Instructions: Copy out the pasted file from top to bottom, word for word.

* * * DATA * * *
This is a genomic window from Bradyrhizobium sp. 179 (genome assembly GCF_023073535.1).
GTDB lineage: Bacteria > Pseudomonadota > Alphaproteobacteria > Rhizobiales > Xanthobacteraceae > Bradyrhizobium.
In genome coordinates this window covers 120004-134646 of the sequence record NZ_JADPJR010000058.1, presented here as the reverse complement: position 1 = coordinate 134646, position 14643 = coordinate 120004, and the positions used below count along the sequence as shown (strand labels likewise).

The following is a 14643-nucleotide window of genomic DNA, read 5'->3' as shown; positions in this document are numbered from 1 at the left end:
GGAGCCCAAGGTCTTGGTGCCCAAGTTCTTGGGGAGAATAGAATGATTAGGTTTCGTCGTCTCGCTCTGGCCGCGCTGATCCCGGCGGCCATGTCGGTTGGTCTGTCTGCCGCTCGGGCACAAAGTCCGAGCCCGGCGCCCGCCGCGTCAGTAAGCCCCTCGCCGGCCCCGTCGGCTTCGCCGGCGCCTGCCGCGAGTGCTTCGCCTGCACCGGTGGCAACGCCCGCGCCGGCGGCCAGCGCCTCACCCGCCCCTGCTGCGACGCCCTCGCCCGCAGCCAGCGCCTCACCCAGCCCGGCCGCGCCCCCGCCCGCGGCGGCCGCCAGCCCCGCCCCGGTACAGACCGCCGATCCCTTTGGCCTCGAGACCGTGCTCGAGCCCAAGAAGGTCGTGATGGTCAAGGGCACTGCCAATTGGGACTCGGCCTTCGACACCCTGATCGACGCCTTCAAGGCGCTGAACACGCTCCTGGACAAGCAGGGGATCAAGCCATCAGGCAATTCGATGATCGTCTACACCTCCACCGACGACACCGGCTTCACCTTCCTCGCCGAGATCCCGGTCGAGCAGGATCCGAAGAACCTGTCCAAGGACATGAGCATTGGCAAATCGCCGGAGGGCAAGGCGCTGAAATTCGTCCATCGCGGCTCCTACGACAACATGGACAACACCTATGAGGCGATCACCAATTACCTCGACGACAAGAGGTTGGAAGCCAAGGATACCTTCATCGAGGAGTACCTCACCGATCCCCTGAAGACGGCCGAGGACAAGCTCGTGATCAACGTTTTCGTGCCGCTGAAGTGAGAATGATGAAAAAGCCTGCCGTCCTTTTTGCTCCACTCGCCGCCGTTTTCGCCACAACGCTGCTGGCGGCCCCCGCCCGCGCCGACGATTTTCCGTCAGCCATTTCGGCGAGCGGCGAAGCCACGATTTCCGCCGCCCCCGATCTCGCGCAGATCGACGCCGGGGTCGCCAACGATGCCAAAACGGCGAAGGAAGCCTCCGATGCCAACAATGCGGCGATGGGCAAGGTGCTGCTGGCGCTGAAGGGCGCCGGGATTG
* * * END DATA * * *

This is a genomic window from Bradyrhizobium sp. 179 (genome assembly GCF_023073535.1).
GTDB lineage: Bacteria > Pseudomonadota > Alphaproteobacteria > Rhizobiales > Xanthobacteraceae > Bradyrhizobium.
In genome coordinates this window covers 120004-134646 of the sequence record NZ_JADPJR010000058.1, presented here as the reverse complement: position 1 = coordinate 134646, position 14643 = coordinate 120004, and the positions used below count along the sequence as shown (strand labels likewise).

The following is a 14643-nucleotide window of genomic DNA, read 5'->3' as shown; positions in this document are numbered from 1 at the left end:
GGAGCCCAAGGTCTTGGTGCCCAAGTTCTTGGGGAGAATAGAATGATTAGGTTTCGTCGTCTCGCTCTGGCCGCGCTGATCCCGGCGGCCATGTCGGTTGGTCTGTCTGCCGCTCGGGCACAAAGTCCGAGCCCGGCGCCCGCCGCGTCAGTAAGCCCCTCGCCGGCCCCGTCGGCTTCGCCGGCGCCTGCCGCGAGTGCTTCGCCTGCACCGGTGGCAACGCCCGCGCCGGCGGCCAGCGCCTCACCCGCCCCTGCTGCGACGCCCTCGCCCGCAGCCAGCGCCTCACCCAGCCCGGCCGCGCCCCCGCCCGCGGCGGCCGCCAGCCCCGCCCCGGTACAGACCGCCGATCCCTTTGGCCTCGAGACCGTGCTCGAGCCCAAGAAGGTCGTGATGGTCAAGGGCACTGCCAATTGGGACTCGGCCTTCGACACCCTGATCGACGCCTTCAAGGCGCTGAACACGCTCCTGGACAAGCAGGGGATCAAGCCATCAGGCAATTCGATGATCGTCTACACCTCCACCGACGACACCGGCTTCACCTTCCTCGCCGAGATCCCGGTCGAGCAGGATCCGAAGAACCTGTCCAAGGACATGAGCATTGGCAAATCGCCGGAGGGCAAGGCGCTGAAATTCGTCCATCGCGGCTCCTACGACAACATGGACAACACCTATGAGGCGATCACCAATTACCTCGACGACAAGAGGTTGGAAGCCAAGGATACCTTCATCGAGGAGTACCTCACCGATCCCCTGAAGACGGCCGAGGACAAGCTCGTGATCAACGTTTTCGTGCCGCTGAAGTGAGAATGATGAAAAAGCCTGCCGTCCTTTTTGCTCCACTCGCCGCCGTTTTCGCCACAACGCTGCTGGCGGCCCCCGCCCGCGCCGACGATTTTCCGTCAGCCATTTCGGCGAGCGGCGAAGCCACGATTTCCGCCGCCCCCGATCTCGCGCAGATCGACGCCGGGGTCGCCAACGATGCCAAAACGGCGAAGGAAGCCTCCGATGCCAACAATGCGGCGATGGGCAAGGTGCTGCTGGCGCTGAAGGGCGCCGGGATTG